We seem to have lost the essence of the human project centered on the generative impulse to pass on life's lessons to future generations. As Harvard Medical School scholar George Vaillant argues, "Biology flows downhill." It is human nature to focus on the well-being of future generations. That's part of true maturity, of accepting limits. We're also endangering the parallel impulse, what might be called the American project, the responsibility to make things better for future generations. That has always been the immigrant dream for America. It is a cornerstone of the American Dream, the belief that one's children should have it better than we do.
See also: Interview with author Marc Freedman.
More recently, these concerns have reached a new urgency. One poll by AARP found that Americans in the second half of life worry that they will be the first generation in American history to leave things worse off for the next generation. Another poll shows that boomers in particular hold this view. Beyond surveys, this theme has become a thread in commencement addresses.
One Wall Street Journal headline from 2009 highlights the phenomenon: "Boomers to This Year's Grads: We Are Really, Really Sorry ..."
Those in the encore years constitute our great national repository of generativity, a renewable resource of caring for the future. This group is poised to answer [Erik] Erikson's challenge. For some time, we've thwarted the expression of this impulse, sending people in their 60s, 70s, and beyond — arguably our generative heartland — to age-segregated leisure villages, consigning them to live out a pale approximation of a second childhood, free from the prospect of paying school taxes or being disturbed by the patter of little feet.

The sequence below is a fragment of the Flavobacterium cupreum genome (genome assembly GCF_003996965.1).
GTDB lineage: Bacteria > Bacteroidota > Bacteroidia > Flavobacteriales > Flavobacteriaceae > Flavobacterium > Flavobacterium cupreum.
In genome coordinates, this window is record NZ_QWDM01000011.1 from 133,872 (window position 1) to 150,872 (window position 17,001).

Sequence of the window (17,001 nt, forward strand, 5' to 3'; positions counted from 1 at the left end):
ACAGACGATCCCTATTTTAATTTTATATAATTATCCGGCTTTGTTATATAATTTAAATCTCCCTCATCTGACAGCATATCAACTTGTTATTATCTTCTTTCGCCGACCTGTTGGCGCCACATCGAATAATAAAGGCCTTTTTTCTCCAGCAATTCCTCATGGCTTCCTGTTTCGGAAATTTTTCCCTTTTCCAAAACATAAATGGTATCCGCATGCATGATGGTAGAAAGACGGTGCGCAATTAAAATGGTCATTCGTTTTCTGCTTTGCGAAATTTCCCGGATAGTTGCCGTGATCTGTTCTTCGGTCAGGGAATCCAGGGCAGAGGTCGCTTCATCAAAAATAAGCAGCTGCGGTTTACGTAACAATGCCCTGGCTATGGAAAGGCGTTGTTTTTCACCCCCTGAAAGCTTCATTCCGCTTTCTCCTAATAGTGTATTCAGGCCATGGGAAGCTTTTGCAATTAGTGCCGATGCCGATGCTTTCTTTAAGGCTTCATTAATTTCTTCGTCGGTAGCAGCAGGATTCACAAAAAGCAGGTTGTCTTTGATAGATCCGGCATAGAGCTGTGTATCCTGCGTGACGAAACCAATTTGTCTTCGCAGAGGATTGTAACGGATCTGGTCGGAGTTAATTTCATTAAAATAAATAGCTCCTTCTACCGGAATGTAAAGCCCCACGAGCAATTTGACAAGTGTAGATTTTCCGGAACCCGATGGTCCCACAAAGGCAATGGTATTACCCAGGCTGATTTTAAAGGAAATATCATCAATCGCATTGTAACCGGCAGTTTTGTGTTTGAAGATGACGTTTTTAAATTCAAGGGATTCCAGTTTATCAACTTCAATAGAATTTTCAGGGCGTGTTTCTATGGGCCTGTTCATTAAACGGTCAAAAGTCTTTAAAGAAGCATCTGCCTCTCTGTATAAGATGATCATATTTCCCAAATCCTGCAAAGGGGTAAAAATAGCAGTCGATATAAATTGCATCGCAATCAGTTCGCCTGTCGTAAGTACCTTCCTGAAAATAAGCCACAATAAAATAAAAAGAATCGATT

The new stage is about putting that notion of a second childhood aside. It's about being a grown-up, about breaking once and for all our addiction to youth. Instead of succumbing to fantasies of an endless childhood, we need to embrace our stage and the generative impulse that's such an important part of real maturity. Instead of trying to be younger than we are, we need to accept our age and our stage and invest in those who truly are young — who represent the future. Rather than trying to be them, we need to be there for them, to support their development and well-being so that they can carry the dream forward.
Life stages are not just social construction projects; they are social reflection projects. The notion of adolescence was created not just to solve a problem but also to reflect our identity — the identity of a youthful nation and all the hopes and the dreams that went with that conception. Today we have to stop pretending, or wishing, we're the same country we were in 1904 when the 60-year-old G. Stanley Hall invented the category of adolescence.
We're a nation that will soon have more older people than younger ones — indeed, part of a developed world that is expected by 2050 to have twice as many people over 60 as under 15. Let's face it: We're rapidly on the way to becoming an older nation, like it or not. We can spend our time lamenting that we're no longer what we once were demographically. Or we can truly accept the responsibility that comes with being in the Encore Stage, which is most of all the generative mantle.
From the Book: The Big Shift by Marc Freedman. Excerpted by arrangement with Public Affairs, a member of The Perseus Books Group. Copyright © 2011.